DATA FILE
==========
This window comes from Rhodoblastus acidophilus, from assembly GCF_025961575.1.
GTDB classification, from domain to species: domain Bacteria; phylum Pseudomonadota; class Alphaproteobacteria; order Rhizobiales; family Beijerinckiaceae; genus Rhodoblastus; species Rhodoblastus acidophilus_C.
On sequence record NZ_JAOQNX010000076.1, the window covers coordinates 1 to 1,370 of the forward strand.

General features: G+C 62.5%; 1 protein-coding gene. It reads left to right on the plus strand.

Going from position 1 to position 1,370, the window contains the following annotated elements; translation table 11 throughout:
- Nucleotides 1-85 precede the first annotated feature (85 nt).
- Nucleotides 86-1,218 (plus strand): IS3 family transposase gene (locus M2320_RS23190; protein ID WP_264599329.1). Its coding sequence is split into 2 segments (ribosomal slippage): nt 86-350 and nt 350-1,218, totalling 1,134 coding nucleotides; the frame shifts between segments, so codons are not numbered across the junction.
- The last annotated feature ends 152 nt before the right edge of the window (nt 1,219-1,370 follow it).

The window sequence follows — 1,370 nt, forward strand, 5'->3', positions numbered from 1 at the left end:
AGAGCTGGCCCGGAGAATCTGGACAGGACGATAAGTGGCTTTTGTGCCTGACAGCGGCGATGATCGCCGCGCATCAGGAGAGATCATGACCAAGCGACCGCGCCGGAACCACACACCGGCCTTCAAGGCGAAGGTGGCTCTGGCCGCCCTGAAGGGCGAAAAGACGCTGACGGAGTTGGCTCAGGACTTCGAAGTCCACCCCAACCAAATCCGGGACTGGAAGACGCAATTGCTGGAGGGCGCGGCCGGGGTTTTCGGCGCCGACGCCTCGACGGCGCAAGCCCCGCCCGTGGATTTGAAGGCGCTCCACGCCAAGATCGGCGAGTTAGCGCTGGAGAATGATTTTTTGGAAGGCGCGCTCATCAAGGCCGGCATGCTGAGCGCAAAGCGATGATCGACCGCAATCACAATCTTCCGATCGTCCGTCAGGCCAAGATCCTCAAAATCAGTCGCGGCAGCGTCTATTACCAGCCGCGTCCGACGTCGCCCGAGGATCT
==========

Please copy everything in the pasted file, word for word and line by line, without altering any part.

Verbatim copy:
This window comes from Rhodoblastus acidophilus, from assembly GCF_025961575.1.
GTDB classification, from domain to species: domain Bacteria; phylum Pseudomonadota; class Alphaproteobacteria; order Rhizobiales; family Beijerinckiaceae; genus Rhodoblastus; species Rhodoblastus acidophilus_C.
On sequence record NZ_JAOQNX010000076.1, the window covers coordinates 1 to 1,370 of the forward strand.

General features: G+C 62.5%; 1 protein-coding gene. It reads left to right on the plus strand.

Going from position 1 to position 1,370, the window contains the following annotated elements; translation table 11 throughout:
- Nucleotides 1-85 precede the first annotated feature (85 nt).
- Nucleotides 86-1,218 (plus strand): IS3 family transposase gene (locus M2320_RS23190; protein ID WP_264599329.1). Its coding sequence is split into 2 segments (ribosomal slippage): nt 86-350 and nt 350-1,218, totalling 1,134 coding nucleotides; the frame shifts between segments, so codons are not numbered across the junction.
- The last annotated feature ends 152 nt before the right edge of the window (nt 1,219-1,370 follow it).

The window sequence follows — 1,370 nt, forward strand, 5'->3', positions numbered from 1 at the left end:
AGAGCTGGCCCGGAGAATCTGGACAGGACGATAAGTGGCTTTTGTGCCTGACAGCGGCGATGATCGCCGCGCATCAGGAGAGATCATGACCAAGCGACCGCGCCGGAACCACACACCGGCCTTCAAGGCGAAGGTGGCTCTGGCCGCCCTGAAGGGCGAAAAGACGCTGACGGAGTTGGCTCAGGACTTCGAAGTCCACCCCAACCAAATCCGGGACTGGAAGACGCAATTGCTGGAGGGCGCGGCCGGGGTTTTCGGCGCCGACGCCTCGACGGCGCAAGCCCCGCCCGTGGATTTGAAGGCGCTCCACGCCAAGATCGGCGAGTTAGCGCTGGAGAATGATTTTTTGGAAGGCGCGCTCATCAAGGCCGGCATGCTGAGCGCAAAGCGATGATCGACCGCAATCACAATCTTCCGATCGTCCGTCAGGCCAAGATCCTCAAAATCAGTCGCGGCAGCGTCTATTACCAGCCGCGTCCGACGTCGCCCGAGGATCT